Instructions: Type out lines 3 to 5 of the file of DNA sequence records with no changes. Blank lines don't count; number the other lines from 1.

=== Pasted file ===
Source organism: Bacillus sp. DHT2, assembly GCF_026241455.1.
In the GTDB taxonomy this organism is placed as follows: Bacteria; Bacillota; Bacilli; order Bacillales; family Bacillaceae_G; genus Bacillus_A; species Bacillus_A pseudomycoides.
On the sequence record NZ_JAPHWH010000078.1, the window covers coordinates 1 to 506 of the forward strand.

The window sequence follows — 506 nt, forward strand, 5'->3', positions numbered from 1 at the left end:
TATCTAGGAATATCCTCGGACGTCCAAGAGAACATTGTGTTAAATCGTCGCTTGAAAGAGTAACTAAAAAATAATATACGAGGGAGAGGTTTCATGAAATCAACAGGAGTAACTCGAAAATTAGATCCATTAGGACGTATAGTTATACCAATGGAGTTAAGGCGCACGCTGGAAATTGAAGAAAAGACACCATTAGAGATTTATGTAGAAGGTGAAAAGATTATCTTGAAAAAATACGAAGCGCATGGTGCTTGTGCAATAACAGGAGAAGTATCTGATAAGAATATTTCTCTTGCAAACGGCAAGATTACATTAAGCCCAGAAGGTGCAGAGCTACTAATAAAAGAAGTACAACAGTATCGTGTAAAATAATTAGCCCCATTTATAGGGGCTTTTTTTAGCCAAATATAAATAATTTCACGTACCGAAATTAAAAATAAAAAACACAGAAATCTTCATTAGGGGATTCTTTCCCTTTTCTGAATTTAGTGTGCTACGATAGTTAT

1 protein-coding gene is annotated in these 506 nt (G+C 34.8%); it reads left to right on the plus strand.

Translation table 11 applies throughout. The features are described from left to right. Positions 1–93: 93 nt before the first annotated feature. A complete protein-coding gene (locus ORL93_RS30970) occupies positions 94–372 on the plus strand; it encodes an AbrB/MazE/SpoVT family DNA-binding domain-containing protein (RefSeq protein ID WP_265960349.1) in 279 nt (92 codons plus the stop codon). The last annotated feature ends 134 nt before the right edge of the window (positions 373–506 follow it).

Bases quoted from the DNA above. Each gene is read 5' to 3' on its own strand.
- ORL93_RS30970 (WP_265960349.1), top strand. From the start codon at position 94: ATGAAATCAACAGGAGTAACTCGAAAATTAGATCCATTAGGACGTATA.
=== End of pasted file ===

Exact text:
On the sequence record NZ_JAPHWH010000078.1, the window covers coordinates 1 to 506 of the forward strand.

The window sequence follows — 506 nt, forward strand, 5'->3', positions numbered from 1 at the left end:
TATCTAGGAATATCCTCGGACGTCCAAGAGAACATTGTGTTAAATCGTCGCTTGAAAGAGTAACTAAAAAATAATATACGAGGGAGAGGTTTCATGAAATCAACAGGAGTAACTCGAAAATTAGATCCATTAGGACGTATAGTTATACCAATGGAGTTAAGGCGCACGCTGGAAATTGAAGAAAAGACACCATTAGAGATTTATGTAGAAGGTGAAAAGATTATCTTGAAAAAATACGAAGCGCATGGTGCTTGTGCAATAACAGGAGAAGTATCTGATAAGAATATTTCTCTTGCAAACGGCAAGATTACATTAAGCCCAGAAGGTGCAGAGCTACTAATAAAAGAAGTACAACAGTATCGTGTAAAATAATTAGCCCCATTTATAGGGGCTTTTTTTAGCCAAATATAAATAATTTCACGTACCGAAATTAAAAATAAAAAACACAGAAATCTTCATTAGGGGATTCTTTCCCTTTTCTGAATTTAGTGTGCTACGATAGTTAT